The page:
On a sunny Fall afternoon in Boyle-McCauley, new weavers showed off the fruit of their day’s labour. A mom and daughter had made matching placemats for their home, each in their own favourite colour. A young woman, away from her toddlers for the first time since the Covid lockdown in March, had woven a rainbow scarf. And best of all, the social butterfly of the group held up “Rascal’s Blanket”, a new sleeping mat for her beloved cat.
This was our first community weaving workshop. By partnering with anti-poverty organization E4C, we were able to make it free for participants. Social Work students from MacEwan ran around, assembling an outdoor tent and making sure that everyone had snacks, masks, and hand sanitizer. Community members drifted in and out. Some said hello, some stayed for a banana and a chat, and a few settled in and joined the weaving.
In many ways, it was like any other workshop. Weavers made new friends. They drifted back and forth between periods of relaxed chatting and periods of intense focus. Frustrations surfaced; victories were celebrated. But in many ways our workshop was different. Across the alleyway at McCauley Apartments, MLA Janis Irwin was holding an informal town hall meeting to hear the neighbourhood’s concerns about potential cuts to AISH. Most of the weavers wrapped up their projects a bit early so that they could talk to her about their fears and their financial stresses. The windows of Sacred Heart Church of the First Peoples looked over the scene, still blackened with smoke from a devastating fire. Our comfortable space of creative community was not separate from the hardships faced by so many Edmontonians.
E4C came up with the brilliant idea of using a tent to provide shelter while minimizing Covid risk.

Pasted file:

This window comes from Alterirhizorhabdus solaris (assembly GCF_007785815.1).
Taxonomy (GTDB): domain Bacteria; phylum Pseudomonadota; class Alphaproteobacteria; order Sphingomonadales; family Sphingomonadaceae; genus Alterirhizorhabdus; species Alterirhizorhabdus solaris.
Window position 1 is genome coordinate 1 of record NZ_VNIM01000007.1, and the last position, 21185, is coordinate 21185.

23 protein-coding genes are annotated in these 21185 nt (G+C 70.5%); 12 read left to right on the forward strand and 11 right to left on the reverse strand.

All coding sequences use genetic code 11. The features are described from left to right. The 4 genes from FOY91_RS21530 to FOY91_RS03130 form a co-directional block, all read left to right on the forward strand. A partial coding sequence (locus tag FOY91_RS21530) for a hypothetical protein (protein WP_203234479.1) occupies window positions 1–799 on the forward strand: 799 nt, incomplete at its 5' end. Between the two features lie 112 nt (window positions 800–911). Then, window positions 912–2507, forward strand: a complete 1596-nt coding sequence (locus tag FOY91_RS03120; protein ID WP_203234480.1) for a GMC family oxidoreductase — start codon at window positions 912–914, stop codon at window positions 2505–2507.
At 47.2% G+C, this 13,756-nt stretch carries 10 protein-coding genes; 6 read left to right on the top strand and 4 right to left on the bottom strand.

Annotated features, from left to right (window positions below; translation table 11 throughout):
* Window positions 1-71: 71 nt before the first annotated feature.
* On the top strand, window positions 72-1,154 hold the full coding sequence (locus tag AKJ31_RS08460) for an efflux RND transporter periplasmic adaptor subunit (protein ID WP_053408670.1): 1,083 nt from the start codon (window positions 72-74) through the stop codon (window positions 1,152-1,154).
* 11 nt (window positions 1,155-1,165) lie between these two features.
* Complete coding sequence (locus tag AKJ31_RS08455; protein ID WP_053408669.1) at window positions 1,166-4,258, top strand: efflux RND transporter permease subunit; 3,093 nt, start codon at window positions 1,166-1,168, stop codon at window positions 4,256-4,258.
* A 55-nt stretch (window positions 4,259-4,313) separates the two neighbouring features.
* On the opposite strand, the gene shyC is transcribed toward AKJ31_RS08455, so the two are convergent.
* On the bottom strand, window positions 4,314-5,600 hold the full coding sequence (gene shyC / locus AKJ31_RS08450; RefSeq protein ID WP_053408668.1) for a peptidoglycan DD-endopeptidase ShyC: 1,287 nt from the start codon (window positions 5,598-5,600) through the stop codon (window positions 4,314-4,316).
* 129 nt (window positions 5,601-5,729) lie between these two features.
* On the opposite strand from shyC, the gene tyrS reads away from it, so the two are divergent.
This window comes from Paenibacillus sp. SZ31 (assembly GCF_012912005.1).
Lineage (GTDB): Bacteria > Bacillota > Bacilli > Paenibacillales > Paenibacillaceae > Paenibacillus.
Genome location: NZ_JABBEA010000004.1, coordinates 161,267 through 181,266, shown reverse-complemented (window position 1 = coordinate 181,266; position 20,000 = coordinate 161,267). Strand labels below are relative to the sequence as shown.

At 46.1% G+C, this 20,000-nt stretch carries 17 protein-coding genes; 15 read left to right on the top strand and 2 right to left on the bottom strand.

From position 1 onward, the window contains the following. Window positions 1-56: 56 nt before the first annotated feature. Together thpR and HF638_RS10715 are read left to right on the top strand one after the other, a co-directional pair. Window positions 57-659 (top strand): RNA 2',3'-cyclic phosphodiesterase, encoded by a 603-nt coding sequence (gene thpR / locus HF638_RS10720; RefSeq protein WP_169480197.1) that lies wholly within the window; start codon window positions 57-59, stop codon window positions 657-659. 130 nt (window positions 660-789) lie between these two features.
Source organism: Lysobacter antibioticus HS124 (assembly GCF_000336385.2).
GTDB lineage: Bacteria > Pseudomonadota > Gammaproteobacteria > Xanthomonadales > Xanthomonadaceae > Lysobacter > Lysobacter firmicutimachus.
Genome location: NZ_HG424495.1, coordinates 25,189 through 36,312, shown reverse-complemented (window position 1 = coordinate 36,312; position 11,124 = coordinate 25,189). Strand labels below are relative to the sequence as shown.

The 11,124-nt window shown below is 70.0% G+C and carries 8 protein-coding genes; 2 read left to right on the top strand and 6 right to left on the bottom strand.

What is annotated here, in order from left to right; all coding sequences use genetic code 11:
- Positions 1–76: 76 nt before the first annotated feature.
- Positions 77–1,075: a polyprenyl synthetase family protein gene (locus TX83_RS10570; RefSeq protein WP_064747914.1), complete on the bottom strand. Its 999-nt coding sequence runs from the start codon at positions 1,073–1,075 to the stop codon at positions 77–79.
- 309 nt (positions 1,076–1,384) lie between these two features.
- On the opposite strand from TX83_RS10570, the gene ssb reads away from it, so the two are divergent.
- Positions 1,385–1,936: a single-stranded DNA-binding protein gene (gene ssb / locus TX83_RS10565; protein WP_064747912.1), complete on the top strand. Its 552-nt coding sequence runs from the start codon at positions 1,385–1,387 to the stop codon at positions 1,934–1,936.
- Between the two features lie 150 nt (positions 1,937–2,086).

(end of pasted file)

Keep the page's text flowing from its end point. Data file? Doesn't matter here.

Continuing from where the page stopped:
The benefits of weaving feel particularly relevant to share in this setting. Weaving is therapeutic. It requires focus, and connection between your mind and your body. In an overwhelming time, it opens up a space of calm. It also gives us a chance to express our simplest and deepest loves--love for the cat who gets a new sleeping mat, for the home that will be decorated with our handiwork, or love for ourselves when we are too used to running ragged caring for everyone else. The pride and satisfaction that comes from making something tactile, useful, and beautiful is profound. You could see it beaming from everyone’s face.
Weaving is for everyone. It is a universal form of craft, but access to it is far from universal. Looms take up space. They cost money. And breaking into Edmonton’s weaving scene can feel daunting. A big part of why I’m excited to be the newest member of Gather’s team is the Gather’s welcoming vibe. Kim and Angela are always thinking about to help new weavers and sewists feel comfortable, confident, and supported in their creativity. By removing financial barriers to weaving through accessible workshops, together we can extend that welcome beyond the walls of our studio.
Our first community workshop was such an uplifting experience that I am very certain it won’t be our last. We will keep building relationships and reaching out to new collaborators to find ways to really and truly make weaving for everyone.